This is part one of a two-part blog series, which comes just after our first-ever webinar! Last week’s webinar was called Company Culture: Team Building with Food. In it, we discussed what makes a great company culture, the importance of a strong team and several fun ideas for team building with food.
In this blog post, I consider what employee engagement means to me, a “Millennial”—and why it’s so important for your business. Stay tuned for part two on the blog, where I discuss some ideas on how to improve waning employee engagement.
Why is employee engagement important—and especially now?
First of all, what is employee engagement besides a modern-day buzzword? To me, it’s a willingness to commit to a company. And, it’s a cycle with dips and spikes that repeat itself over time and in different situations. We start out engaged and driven until something brings us down temporarily, but we rise with vigor and a renewed passion… or so it’s supposed to go.
Now for the Millennial part. As you probably already know, our generation largely grew up thinking—or understanding, perhaps—that we can do anything we want. The world’s our oyster. Ours for the taking if we want it badly enough. Yolo, right?
So if we only have one life and we can do anything we want, if only we set our minds to it, what’s keeping us from job searching? Or what’s stopping us from leaving your company?
To be totally honest, I’ve taken a break from that world and now freelance for a few companies. Perhaps that’s where my entire generation is going (unless things change). Polyamourous relationships with multiple companies. But what kept me at one company or another for so long? And, after more than a year of freelance writing for Foodee, how do I stay so engaged?
To me, that’s where employee engagement comes in. It’s the only thing that keeps me at a company—or at least contracting for it.
According to the stats, companies with engaged employees outperform those without by up to 202%. And I can attest to that. When I was engaged at past companies, I was right there with them. Drinking too much coffee and digging into problems, getting creative, honing on my craft—all for the betterment of the team. I was productive, driven, happy and engaged. So were the people around me, because, well, it’s infectious. I literally embodied the company culture. I was part of every club, wanted to join every meeting, and was training people on what made our culture stand out. Everyone wanted to work there and we were growing fast.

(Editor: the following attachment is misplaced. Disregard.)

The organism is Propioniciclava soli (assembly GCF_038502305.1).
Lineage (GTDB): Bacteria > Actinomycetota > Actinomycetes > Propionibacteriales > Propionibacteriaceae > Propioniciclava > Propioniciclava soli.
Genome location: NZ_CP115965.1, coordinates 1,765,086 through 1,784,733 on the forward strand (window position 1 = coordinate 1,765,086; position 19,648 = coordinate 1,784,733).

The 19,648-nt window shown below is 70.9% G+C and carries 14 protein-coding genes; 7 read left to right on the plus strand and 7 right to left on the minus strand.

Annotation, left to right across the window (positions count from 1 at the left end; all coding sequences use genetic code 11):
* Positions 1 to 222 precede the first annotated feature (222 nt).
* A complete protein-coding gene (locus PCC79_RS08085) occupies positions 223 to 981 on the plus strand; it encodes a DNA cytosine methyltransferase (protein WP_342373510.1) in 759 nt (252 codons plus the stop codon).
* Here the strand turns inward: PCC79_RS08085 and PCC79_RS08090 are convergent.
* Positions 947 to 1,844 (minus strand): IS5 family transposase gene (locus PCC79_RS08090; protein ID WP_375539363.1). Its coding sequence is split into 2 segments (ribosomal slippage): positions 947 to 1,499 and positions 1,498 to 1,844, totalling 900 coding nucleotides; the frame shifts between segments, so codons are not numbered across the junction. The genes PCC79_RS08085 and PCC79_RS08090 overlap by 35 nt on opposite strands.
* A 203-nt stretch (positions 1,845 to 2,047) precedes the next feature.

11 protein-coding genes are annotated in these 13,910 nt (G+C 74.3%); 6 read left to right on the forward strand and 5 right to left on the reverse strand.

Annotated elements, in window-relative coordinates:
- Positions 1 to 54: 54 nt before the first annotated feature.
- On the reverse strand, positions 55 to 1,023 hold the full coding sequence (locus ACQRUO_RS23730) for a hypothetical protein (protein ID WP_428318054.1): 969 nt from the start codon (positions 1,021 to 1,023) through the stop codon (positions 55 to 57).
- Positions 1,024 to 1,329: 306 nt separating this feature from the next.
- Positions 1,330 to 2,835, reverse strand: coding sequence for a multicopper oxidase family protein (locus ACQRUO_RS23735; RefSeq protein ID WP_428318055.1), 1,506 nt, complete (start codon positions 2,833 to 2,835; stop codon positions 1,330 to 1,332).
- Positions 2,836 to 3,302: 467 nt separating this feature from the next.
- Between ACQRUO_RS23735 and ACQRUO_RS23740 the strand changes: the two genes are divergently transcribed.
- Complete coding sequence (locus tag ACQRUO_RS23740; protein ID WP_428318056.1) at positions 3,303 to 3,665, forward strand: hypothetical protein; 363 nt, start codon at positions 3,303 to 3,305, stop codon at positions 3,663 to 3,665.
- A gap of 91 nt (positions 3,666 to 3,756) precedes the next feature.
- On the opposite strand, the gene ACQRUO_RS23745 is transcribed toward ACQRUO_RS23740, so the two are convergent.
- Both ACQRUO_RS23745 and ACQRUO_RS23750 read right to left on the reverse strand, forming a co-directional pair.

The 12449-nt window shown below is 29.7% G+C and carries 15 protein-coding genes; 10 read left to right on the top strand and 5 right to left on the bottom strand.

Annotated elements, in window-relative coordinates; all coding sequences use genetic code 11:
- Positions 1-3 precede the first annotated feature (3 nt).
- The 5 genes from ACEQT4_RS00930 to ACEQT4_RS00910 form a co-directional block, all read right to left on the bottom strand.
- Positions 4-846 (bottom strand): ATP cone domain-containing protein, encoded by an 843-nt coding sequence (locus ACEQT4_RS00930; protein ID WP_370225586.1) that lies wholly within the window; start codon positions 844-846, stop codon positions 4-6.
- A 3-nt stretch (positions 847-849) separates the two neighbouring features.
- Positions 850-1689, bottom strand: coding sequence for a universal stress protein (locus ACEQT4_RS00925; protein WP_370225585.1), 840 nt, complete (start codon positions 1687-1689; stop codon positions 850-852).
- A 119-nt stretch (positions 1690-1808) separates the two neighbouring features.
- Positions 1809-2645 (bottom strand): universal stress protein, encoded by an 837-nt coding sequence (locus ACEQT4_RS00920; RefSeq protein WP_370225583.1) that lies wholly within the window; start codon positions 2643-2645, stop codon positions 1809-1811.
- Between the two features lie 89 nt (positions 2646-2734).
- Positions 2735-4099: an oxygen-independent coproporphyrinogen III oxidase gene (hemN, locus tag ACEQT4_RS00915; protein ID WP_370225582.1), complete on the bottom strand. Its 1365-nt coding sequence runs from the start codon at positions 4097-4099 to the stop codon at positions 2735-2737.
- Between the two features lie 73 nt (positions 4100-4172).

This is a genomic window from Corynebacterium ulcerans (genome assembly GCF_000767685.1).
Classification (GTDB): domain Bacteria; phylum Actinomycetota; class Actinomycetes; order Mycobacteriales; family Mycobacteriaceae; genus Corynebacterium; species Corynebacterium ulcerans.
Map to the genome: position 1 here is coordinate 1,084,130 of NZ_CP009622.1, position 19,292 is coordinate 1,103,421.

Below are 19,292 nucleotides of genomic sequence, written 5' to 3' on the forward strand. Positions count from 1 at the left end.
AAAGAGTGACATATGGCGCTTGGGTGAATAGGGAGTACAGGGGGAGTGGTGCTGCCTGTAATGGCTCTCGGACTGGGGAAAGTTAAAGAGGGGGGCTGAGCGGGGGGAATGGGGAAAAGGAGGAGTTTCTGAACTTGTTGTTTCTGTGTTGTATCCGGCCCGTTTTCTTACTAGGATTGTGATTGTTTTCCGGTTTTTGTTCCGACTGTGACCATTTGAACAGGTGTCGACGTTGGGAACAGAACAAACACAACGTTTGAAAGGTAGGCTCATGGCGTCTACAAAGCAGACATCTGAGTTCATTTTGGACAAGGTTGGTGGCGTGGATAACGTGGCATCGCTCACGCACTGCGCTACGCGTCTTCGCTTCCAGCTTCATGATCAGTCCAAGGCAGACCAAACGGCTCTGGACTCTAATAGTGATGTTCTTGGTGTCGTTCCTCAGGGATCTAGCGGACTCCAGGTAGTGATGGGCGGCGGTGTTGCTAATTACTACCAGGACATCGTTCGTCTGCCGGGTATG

But then, only 15% of employees feel engaged in their careers. And eventually, I was a part of that stat.
Why did I become a part of that disengaged employee stat?
For me at least, I love owning and working on a project from start to finish—especially if it has a clear purpose that aligns with what I care about. I write about autonomy, mastery and purpose often, but that’s what keeps me engaged. I am most engaged when I can run with an idea, without blockers, company politics, hierarchy or communication issues. When I can collaborate with others to make it happen and take pride in my work (and get recognition for it!). I become the master of my skills and then shift to continue learning. I need variety and opportunities for the taking. But don’t we all.
An old boss once told me that you need to be either learning or earning and preferably both. I prefer both, as I’m sure we all do, but maybe that’s the Millennial in me again. When I was learning and contributing to the overall success of the company, but not being recognized (through compensation, advancement or acknowledgment) for my hard work, I eventually deflated. Disengaged.
When I was earning, but not learning or growing, I questioned whether money really mattered to me. I lacked purpose. Yolo. And then I disengaged. Apparently, I’m not alone there. One study found that while 89% of employers believe their employees leave them for money, only 12% actually do.
So clearly, autonomy, mastery and purpose matter to me—and so does learning and earning. But keeping employees engaged requires more than that. And everyone’s different.
Like I said earlier, I was engaged for years at many companies and am happily engaged to Foodee if there could be such a union. What kept me—as a representative of some of the Millennial workforce—engaged? And, despite the fact that I’m a contractor, what keeps me so engaged with Foodee?
Stay tuned for part two on the blog, where I discuss some ideas on how to improve waning employee engagement. All of this, of course, is based entirely on my personal perspective.